Silvio Berlusconi, Italy's Prime Minister, began a desperate charm offensive yesterday to convince his EU partners his government was committed to a strong unified Europe.
Meanwhile ordinary Italians were having their euro enthusiasm sorely tested by a bank strike and a growing shortage of small change.
Mr Berlusconi took over the foreign affairs portfolio after Renato Ruggiero left the Cabinet because of divisions with his Eurosceptic colleagues. As part of a damage limitation exercise, Mr Berlusconi told the Corriere della Sera newspaper he was firmly convinced that Italy's future lay within "a Europe that is stronger and speaks with one voice and follows up economic integration with political integration".
But the sentiments rang hollow and expressions of concern about Italy's political direction flooded in from around Europe. Mr Ruggiero, 71 and nicknamed "Rocky", was a former head of the World Trade Organisation and the respectable face of a coalition whose populist and xenophobic elements caused concern across the Continent.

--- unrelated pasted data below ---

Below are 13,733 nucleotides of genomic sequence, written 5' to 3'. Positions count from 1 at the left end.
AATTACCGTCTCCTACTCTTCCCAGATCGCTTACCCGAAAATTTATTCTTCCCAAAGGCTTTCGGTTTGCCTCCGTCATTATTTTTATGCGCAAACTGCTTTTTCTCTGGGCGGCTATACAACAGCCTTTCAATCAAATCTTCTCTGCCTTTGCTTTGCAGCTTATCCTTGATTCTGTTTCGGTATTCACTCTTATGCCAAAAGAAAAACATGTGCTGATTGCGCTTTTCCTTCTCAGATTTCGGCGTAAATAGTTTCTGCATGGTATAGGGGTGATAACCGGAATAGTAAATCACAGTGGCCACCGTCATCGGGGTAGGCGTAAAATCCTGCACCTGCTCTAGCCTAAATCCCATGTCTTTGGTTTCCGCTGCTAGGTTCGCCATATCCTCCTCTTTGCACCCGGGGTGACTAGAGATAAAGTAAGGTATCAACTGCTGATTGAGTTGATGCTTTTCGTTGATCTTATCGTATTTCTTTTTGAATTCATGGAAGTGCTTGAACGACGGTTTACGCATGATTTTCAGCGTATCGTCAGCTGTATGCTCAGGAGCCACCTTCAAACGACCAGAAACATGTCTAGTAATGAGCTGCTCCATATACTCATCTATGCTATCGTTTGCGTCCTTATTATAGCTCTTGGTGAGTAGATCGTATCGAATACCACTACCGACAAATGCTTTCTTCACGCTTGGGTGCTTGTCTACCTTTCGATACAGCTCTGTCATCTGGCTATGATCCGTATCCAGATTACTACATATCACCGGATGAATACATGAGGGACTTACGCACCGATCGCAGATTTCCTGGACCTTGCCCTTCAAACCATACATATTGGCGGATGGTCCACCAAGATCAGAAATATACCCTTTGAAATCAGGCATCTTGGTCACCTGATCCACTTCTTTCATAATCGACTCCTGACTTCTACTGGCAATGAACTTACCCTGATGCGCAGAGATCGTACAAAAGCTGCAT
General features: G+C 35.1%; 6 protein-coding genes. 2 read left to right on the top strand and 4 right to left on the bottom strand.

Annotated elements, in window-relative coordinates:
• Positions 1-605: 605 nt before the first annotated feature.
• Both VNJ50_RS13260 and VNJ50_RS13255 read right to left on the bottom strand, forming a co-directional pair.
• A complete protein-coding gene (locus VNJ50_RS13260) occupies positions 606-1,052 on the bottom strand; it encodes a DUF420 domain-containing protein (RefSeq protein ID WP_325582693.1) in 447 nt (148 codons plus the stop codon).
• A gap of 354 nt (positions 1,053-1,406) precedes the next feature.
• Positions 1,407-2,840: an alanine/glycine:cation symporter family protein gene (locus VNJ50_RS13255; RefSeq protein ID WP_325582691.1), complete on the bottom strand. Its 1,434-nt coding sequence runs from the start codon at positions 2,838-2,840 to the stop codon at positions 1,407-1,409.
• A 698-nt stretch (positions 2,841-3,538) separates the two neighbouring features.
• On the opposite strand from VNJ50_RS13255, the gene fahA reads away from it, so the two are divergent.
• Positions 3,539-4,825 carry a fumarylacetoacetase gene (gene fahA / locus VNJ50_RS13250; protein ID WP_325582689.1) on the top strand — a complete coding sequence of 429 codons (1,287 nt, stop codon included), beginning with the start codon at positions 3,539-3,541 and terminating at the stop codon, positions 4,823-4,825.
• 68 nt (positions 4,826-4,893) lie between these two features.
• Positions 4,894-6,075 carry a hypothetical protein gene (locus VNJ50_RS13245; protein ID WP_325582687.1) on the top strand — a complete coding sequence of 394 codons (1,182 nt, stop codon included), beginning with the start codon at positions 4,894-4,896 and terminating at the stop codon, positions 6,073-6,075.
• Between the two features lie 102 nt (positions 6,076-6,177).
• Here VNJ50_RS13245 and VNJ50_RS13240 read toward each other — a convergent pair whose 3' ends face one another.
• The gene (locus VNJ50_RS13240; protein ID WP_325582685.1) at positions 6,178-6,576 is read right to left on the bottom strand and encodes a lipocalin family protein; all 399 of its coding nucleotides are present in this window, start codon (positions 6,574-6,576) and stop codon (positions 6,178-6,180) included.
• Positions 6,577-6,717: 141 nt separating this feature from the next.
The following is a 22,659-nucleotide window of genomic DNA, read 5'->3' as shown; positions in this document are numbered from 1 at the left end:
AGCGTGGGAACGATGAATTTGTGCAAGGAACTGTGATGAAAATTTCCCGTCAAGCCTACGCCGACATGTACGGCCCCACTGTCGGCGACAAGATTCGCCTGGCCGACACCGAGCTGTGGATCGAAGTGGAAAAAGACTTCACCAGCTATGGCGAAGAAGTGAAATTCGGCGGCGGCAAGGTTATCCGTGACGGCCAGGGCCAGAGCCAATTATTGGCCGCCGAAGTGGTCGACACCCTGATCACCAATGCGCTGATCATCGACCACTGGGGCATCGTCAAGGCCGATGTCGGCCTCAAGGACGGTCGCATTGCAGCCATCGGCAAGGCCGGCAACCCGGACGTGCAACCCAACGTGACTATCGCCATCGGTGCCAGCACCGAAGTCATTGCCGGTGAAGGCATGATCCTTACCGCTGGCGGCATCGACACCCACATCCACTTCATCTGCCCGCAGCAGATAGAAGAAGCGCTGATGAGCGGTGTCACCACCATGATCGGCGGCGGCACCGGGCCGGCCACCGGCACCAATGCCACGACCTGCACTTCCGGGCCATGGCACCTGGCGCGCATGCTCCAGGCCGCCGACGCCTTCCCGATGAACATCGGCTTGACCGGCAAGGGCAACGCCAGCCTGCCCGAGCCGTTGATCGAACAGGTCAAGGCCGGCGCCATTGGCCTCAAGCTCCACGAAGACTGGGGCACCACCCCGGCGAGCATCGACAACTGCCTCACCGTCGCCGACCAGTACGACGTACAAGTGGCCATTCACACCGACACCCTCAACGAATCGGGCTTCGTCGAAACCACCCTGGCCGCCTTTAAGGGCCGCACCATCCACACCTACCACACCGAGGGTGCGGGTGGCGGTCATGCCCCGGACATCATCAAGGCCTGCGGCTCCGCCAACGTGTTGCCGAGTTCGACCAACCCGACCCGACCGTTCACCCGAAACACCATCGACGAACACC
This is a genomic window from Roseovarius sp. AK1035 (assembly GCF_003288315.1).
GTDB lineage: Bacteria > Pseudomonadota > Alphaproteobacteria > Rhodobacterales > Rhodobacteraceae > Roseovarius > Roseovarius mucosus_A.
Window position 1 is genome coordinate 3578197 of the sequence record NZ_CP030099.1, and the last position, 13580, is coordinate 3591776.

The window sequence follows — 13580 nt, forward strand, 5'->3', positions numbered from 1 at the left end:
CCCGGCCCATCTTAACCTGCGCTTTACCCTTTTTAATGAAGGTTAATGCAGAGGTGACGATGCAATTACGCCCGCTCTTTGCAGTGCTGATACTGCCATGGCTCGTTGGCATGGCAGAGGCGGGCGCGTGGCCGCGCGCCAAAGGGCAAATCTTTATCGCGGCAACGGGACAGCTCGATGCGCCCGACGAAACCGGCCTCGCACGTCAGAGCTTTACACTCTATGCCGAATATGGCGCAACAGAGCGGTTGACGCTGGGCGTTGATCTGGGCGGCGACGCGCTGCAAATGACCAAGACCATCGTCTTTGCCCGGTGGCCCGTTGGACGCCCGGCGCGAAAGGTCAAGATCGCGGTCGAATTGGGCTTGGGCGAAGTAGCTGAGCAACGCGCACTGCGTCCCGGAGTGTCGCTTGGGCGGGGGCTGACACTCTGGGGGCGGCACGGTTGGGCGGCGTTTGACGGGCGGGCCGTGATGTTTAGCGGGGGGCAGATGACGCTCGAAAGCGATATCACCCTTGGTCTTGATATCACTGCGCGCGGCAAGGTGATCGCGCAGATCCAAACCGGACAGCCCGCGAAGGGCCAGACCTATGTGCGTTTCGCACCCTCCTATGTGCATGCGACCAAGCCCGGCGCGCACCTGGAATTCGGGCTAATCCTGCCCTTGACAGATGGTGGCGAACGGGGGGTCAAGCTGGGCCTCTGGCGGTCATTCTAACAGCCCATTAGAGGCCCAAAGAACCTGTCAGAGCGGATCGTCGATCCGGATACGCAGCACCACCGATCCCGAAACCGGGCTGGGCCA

Louis Michel, the Belgian Foreign Minister, said his departure was a worrying victory for the anti-European supporters of Umberto Bossi, the Northern League leader. Laurent Fabius, the French Finance Minister, spoke of "a need for a clarification at the level of heads of government" for Mr Ruggiero's departure. At home,Renato Mannheimer, a leading pollster, said the loss of Mr Ruggiero could dent the government's popularity.
The Olive Tree opposition coalition has insisted on a parliamentary debate. The govern- ment crisis comes as teething problems for the new currency in Italy refuse to go away.
A strike by bank workers – over the renewal of their contract and the poor management of the currency change- over – provoked more chaos yesterday.
Banking unions said that in the main cities nine out of 10 banks were closed. Retailers often use the Monday morning closure to sort out change, but by yesterday afternoon many were in difficulty.
Desperate Italians tried the post offices, where there were queues several hours long despite extra staff. The post offices were already under pressure from pensioners, most of whom are paid in cash.Reuse content